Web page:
gallery goes POP: Warhol

Uncle Sam , Myths Series (L) and the Cowboys & Indians Series (Center & R)

by Mindy Love

Love him or hate him, everyone knows Andy Warhol, or at least they know his work. Now you have the chance to see his work if you live in Eastern North Carolina. The David McCune International Art Gallery at Methodist College is featuring 34 works by the late artist in their new exhibit “gallery goes POP: Warhol.”

Growing up in the decade of excess, Andy Warhol was right up there with Swatch Watches, Coca Cola rugby shirts, and other trendy ‘80s items of my teen years. Pop culture was front and center. Commercialism was running rampant alongside shoulder pads, big Aqua Net hair, and coming-of-age Brat Pack movies (which were awesome, by the way!).

Mata Hari (Top) & Mammy (Bottom)

Of course I remember the iconic Warhol prints: Campbell’s Soup cans, Elvis, Coca Cola bottles, and my personal favorite, Marilyn Monroe. But did you know that Warhol had numerous other print series? I didn’t. To be honest, I never really thought about it. Although Warhol died in 1987, the impact of his art is still felt today over thirty years later.

Earlier this month I had a chance to view several of his works at the McCune Gallery in a sneak peek before opening night on the 7th. I was blown away. His “Myths” and “Cowboys and Indians” series were so different from the art I remembered as a young girl. 

The Wicked Witch (her, not me)

Several things struck me about the Myths series. First, his “myths” included prints of popular culture fixtures such as the Wicked Witch, Santa Claus, Dracula and Superman.  But the series also includes The Star (Mata Hari), Mammy, Howdy Doody, and Uncle Sam. Secondly, all of his myths prints had not only the pop of color that you expect from Warhol, but they were sparkly! Finally, the prints were much larger than I anticipated. 

Santa Claus, Myths Series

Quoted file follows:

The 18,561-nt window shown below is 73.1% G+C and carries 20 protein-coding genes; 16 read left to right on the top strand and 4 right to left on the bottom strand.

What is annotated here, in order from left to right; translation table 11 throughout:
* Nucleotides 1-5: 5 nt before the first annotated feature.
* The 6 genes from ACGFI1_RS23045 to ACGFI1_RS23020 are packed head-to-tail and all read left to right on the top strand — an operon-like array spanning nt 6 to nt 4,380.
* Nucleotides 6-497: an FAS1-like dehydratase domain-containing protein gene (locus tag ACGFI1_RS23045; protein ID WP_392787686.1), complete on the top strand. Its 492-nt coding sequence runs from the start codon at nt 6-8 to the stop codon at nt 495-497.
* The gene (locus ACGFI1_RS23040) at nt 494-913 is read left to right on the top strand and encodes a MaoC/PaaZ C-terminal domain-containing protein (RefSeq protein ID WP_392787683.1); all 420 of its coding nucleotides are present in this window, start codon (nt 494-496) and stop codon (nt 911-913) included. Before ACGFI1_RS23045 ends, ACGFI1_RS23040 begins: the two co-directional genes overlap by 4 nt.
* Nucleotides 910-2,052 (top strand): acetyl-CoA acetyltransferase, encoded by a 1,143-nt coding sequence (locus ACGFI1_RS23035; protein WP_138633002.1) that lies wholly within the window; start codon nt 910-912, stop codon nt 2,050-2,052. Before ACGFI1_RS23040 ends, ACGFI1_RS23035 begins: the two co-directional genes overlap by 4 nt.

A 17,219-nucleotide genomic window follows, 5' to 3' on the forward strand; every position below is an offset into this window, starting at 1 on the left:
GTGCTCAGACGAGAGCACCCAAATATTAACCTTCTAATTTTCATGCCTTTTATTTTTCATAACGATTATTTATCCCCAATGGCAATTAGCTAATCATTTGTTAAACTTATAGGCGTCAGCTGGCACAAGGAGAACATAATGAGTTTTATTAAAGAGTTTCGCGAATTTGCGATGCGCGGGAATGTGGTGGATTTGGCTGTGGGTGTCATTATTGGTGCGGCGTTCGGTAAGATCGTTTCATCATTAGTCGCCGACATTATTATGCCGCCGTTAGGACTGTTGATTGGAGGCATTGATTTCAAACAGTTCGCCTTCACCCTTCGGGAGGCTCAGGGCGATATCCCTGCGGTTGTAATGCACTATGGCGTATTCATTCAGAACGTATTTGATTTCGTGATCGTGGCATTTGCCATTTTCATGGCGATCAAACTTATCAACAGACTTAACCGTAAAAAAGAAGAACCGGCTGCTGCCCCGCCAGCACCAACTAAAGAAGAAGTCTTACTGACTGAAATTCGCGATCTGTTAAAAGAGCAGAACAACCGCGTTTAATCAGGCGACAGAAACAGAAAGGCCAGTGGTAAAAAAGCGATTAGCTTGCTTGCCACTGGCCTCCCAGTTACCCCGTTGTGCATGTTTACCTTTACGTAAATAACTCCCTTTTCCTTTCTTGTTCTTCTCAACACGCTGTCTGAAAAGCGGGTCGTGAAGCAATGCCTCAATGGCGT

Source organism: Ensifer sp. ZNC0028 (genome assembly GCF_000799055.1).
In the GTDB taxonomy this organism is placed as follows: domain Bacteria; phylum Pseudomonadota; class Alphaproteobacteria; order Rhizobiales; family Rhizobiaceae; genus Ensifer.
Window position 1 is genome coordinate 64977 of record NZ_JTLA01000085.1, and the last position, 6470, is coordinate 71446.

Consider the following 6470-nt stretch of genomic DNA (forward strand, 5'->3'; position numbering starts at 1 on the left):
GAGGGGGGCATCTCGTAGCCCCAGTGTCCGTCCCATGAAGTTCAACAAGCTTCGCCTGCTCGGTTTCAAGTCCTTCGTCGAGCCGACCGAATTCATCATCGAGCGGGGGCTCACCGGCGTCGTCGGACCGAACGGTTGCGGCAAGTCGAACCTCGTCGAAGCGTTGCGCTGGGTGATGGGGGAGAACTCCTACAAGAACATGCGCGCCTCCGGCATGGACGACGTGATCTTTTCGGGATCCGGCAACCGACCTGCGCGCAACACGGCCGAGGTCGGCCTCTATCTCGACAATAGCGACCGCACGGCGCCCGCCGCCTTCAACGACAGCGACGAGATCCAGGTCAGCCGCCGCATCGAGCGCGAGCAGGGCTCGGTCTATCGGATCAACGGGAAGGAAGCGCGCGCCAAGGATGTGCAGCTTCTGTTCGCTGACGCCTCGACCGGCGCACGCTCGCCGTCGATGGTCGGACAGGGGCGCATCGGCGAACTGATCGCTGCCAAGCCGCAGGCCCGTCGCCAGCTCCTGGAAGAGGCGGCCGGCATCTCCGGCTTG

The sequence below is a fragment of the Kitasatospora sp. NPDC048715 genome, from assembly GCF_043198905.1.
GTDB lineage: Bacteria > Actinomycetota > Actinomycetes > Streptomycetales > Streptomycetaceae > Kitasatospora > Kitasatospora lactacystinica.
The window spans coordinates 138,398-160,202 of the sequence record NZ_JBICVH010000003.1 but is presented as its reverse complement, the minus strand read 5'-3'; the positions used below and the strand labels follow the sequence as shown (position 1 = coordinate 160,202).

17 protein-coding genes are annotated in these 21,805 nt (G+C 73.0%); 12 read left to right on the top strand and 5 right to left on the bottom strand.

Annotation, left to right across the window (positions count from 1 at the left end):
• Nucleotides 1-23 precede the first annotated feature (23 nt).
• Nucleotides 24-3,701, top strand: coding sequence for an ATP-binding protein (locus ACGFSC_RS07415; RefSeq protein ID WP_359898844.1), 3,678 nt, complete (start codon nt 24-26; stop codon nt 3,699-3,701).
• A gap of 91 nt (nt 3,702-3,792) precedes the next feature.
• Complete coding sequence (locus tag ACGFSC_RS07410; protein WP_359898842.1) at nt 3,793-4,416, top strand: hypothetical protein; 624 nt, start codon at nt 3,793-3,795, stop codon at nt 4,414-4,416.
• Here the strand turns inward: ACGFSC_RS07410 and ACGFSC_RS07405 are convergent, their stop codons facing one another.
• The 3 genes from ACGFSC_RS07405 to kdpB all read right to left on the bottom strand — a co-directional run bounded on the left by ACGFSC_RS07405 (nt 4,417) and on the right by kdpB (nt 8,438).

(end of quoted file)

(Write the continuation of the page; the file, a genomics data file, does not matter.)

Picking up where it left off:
Perhaps my favorite print, although it’s really hard to choose, was the colorful bohemian-esque print of Annie Oakley. The colors used by Warhol were bold, like Oakley herself, yet they were feminine as well. Her medals almost resembled vibrant flowers and one can hardly miss her rosy lips and indigo hair. 

Annie Oakley, Cowboys & Indians Series

Most of the prints are on loan from a private collector in Georgia, referred to as The Cochran Collection. The remaining four images are on loan as a courtesy of the Ackland Museum at the University of North Carolina at Chapel Hill.

Silvana Foti, Executive Director of the McCune Gallery and Yaroslav Borisov from the Methodist University Music Department worked together to create an audio soundtrack to compliment the prints on display. 

Silvana Foti, Executive Director (Top) and Yaroslav Borisov (Bottom)

Borisov used commercials, soundbites from movies and other works to create the audio soundtrack, giving visitors an auditory “viewing” of Warhol’s works that match his prints. 

It’s hard to describe this audio accompaniment, you really have to be there to understand. Which is another reason to go see the exhibit! You will not be disappointed.

Gifts from The Coffee Cup, Pressed-A Creative Space, and The Wine Cafe in Fayetteville, NC.

“What is really going to be particularly fun about this [exhibit] is not just the pieces, but we also have an educator, Nicole Dezelon, from the Andy Warhol Museum on hand for a few days” said Foti. She continued, “This really is a great exhibition that lends itself to not only adults, but obviously children as well. We’re trying to get school children involved.”

I asked Nicole Dezelon of the Andy Warhol Museum in Pittsburg what people will take away from this exhibit. She replied, “I hope that visitors to the exhibition will take away that same sense of wonder and intrigue about the “everyday” that Warhol had. He erased the boundaries between high and low art and made art accessible to the masses, it is in this vein that I believe this exhibition offers a little something to everyone.”She continued, “Warhol said “Once you ‘got’ Pop, you could never see a sign the same way again. And once you thought Pop, you could never see America the same way again” Once visitors see this exhibition, they will never see Warhol in the same light again.”

Warhol quotes: food for thought.

The gallery is open Tuesdays, Wednesdays and Fridays from 11 a.m. to 5 p.m., Thursdays from 11 a.m. to 7 p.m. and Saturdays from noon until 4 p.m. They are closed on Sundays, Mondays, and March 4-11, 2019. A donation of $10.00 per person is suggested to cover the cost of the exhibit. 


2 comments on “gallery goes POP: Warhol

    • Hi Starr!

      I enjoyed this exhibit so much! It is quite a big deal for our little city of Fayetteville. Hopefully others will go and see what it’s all about. 🙂


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